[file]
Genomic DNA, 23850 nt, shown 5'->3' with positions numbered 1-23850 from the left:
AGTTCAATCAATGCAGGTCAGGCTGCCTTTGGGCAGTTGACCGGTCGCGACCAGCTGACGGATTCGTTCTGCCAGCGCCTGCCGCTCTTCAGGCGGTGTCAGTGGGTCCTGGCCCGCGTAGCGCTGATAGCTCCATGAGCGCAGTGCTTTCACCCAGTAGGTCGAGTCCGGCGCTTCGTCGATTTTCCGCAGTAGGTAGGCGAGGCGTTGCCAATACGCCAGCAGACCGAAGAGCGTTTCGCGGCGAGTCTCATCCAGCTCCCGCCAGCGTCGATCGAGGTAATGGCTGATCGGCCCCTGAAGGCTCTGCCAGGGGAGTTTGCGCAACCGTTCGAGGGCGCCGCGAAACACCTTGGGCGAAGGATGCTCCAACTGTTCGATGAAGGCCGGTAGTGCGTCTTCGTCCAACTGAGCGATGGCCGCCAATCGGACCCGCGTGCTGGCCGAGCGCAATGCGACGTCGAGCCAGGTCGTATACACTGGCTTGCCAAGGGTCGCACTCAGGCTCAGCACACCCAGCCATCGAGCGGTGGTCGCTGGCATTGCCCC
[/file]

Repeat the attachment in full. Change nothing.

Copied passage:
Genomic DNA, 23850 nt, shown 5'->3' with positions numbered 1-23850 from the left:
AGTTCAATCAATGCAGGTCAGGCTGCCTTTGGGCAGTTGACCGGTCGCGACCAGCTGACGGATTCGTTCTGCCAGCGCCTGCCGCTCTTCAGGCGGTGTCAGTGGGTCCTGGCCCGCGTAGCGCTGATAGCTCCATGAGCGCAGTGCTTTCACCCAGTAGGTCGAGTCCGGCGCTTCGTCGATTTTCCGCAGTAGGTAGGCGAGGCGTTGCCAATACGCCAGCAGACCGAAGAGCGTTTCGCGGCGAGTCTCATCCAGCTCCCGCCAGCGTCGATCGAGGTAATGGCTGATCGGCCCCTGAAGGCTCTGCCAGGGGAGTTTGCGCAACCGTTCGAGGGCGCCGCGAAACACCTTGGGCGAAGGATGCTCCAACTGTTCGATGAAGGCCGGTAGTGCGTCTTCGTCCAACTGAGCGATGGCCGCCAATCGGACCCGCGTGCTGGCCGAGCGCAATGCGACGTCGAGCCAGGTCGTATACACTGGCTTGCCAAGGGTCGCACTCAGGCTCAGCACACCCAGCCATCGAGCGGTGGTCGCTGGCATTGCCCC